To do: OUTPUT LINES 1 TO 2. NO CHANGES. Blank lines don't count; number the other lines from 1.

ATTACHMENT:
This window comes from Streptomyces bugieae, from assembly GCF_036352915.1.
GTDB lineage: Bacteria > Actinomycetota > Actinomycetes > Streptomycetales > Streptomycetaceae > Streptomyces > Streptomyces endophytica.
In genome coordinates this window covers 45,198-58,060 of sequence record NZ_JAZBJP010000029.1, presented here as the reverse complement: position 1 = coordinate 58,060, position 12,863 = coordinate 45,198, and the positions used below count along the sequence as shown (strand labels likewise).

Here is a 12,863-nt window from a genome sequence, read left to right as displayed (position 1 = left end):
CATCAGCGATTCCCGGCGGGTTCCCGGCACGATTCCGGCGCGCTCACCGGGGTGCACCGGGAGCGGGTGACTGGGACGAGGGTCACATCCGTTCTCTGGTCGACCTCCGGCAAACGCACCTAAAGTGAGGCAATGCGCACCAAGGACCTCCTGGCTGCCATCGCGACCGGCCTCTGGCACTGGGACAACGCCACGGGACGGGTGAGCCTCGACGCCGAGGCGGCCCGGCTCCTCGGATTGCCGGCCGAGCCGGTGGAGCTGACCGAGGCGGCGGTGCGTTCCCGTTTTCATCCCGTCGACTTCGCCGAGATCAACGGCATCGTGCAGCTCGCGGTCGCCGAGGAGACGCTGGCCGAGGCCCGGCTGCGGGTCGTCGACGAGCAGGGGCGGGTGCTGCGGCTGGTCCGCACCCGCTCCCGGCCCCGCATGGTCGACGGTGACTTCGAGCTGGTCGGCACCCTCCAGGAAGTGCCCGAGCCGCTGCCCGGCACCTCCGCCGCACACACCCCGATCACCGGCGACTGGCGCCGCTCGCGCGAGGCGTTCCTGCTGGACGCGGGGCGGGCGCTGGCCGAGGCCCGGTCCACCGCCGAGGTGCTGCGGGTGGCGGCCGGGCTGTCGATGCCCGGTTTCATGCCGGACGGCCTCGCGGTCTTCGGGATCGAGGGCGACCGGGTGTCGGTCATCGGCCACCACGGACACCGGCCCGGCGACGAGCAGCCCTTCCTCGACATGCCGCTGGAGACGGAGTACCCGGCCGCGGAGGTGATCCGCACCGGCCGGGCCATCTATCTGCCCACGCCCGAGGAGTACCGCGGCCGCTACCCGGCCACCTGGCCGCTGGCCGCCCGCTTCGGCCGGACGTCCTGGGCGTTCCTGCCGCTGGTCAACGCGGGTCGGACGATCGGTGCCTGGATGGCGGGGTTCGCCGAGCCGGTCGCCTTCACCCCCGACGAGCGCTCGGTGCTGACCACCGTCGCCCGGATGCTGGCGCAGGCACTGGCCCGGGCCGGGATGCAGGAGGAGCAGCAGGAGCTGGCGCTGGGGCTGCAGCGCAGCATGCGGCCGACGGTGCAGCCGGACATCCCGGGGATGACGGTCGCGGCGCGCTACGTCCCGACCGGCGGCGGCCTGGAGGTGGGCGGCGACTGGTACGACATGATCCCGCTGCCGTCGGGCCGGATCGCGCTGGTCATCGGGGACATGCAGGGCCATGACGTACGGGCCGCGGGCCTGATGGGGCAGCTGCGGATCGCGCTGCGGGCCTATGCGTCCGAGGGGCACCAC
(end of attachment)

This window comes from Streptomyces bugieae, from assembly GCF_036352915.1.
GTDB lineage: Bacteria > Actinomycetota > Actinomycetes > Streptomycetales > Streptomycetaceae > Streptomyces > Streptomyces endophytica.